And so it was that 4hours late, feeling like utter sh1t and having not slept the previous night that you might understand that i did not greet my arrival in Nairobi with a whoop of joy. Merely a restrained dash to the toilet cubicle.

As for the utter sh1t thing, well I have been iffy on and off (more on, in terms of iffy) for coming up to 3weeks now. Never really bad, but bad enough and obvious to anybody that spent any time with me that I wasn't at 100%, shall we say. A few times i've thought of getting checked out, but later on or the following day I have been feeling better and so hadn't, hoping and relying on my ability to fight off whatever I had. But the last couple of days had been particularly bad, and I knew I could not go on. So off i trekked to a hospital with a couple of books, and vague hopes that I might be seen by a doctor at some point that week.

Some of you will be aware that at various moments of my life I have been a reasonably regular visitor to assorted medical establishments around the world for an often bizarre and unlikely serious of complaints or breaks. As a youngster, I was not brought up on GMT at all, but rather on NHS time, a strange thing which is so complicated that it distorts the time-space continuum and can't even be understood by Stephen Hawking. But in vague terms based on what my long experience has shown me, it apparently utilises times from every world timezone in the same day as a way of finding more hours in the day and ensuring patients (eg: me) wait as long as physically possible to be dealt with whilst not being late (why are you complaining that your 2pm appointment is several hours late? it's barely 1pm in Bolivia...). Even BRST – see a previous blog entry on Zambia for that one – is wonderfully punctual and efficient in comparison. Thus it was that my expectations were low.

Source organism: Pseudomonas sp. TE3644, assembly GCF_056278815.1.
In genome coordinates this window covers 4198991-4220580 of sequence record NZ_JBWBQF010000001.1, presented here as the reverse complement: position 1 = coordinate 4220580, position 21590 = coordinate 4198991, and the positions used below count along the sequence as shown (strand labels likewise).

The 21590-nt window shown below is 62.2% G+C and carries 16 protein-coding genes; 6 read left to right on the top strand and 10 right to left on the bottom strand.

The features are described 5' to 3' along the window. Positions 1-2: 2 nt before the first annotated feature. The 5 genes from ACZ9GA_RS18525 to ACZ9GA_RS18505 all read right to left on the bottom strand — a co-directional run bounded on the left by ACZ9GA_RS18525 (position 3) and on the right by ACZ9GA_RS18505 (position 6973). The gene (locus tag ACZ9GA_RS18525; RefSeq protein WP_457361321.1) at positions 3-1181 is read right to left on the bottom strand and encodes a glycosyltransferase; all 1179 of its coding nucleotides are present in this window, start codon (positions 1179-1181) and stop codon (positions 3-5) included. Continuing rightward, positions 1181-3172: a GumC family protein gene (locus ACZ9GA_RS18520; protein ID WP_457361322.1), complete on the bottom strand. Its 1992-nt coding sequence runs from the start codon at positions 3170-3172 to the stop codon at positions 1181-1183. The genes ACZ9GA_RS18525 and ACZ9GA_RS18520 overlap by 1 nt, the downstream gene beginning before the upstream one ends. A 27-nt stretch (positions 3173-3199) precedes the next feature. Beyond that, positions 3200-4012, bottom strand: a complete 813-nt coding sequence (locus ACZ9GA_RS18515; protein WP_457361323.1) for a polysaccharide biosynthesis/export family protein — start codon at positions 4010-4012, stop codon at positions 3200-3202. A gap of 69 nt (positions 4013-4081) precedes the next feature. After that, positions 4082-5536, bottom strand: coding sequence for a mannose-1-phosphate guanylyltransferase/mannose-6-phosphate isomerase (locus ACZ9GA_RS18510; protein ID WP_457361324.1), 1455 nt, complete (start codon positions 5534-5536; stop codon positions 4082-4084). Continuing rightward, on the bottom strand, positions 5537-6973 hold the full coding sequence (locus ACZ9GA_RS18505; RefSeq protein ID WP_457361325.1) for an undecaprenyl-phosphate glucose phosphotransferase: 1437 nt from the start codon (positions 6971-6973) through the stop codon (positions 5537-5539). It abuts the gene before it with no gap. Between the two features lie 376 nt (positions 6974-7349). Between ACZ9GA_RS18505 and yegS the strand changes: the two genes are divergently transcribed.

So I was delighted that barely 8hours later, having sh1t in things i was supposed to sh1t in (or not supposed to on occasion), given enough blood to feed the Transylvanian population until 2017, vomited a few times (just because I wanted to, damned it) and paid at least three times - alongside the inevitable selection of form filling, registering at countless desks, long waits and occasional confusion – and with the search parties sent out to find me, I was the proud recipient of 3 lots of drugs i've never heard of, a long list of do-nots and a warning not to leave Nairobi before more test results come back in a few days. It made me feel all nostalgic: I haven't been told not to leave somewhere in such firm terms since, erm, well... that's another long story which perhaps should be left in history.

And what was the diagnosis? Erm. Dunno, really. They agreed that I definitely have something. And they don't know what, and don't want to guess. Except that they did guess and was told some disease i've never heard of that it was 6words long – none i've ever heard before – or, failing that, possibly typhoid (typhoid?! As Maaret so succinctly put it “who the hell gets typhoid?”). But it might not be either. They don't want to guess.

Ah yes, the wonders of travel. Now i truly do feel as if i'm in Africa.

Posted by Gelli 07:08 Archived in Kenya Tagged health_and_medicine Comments (1)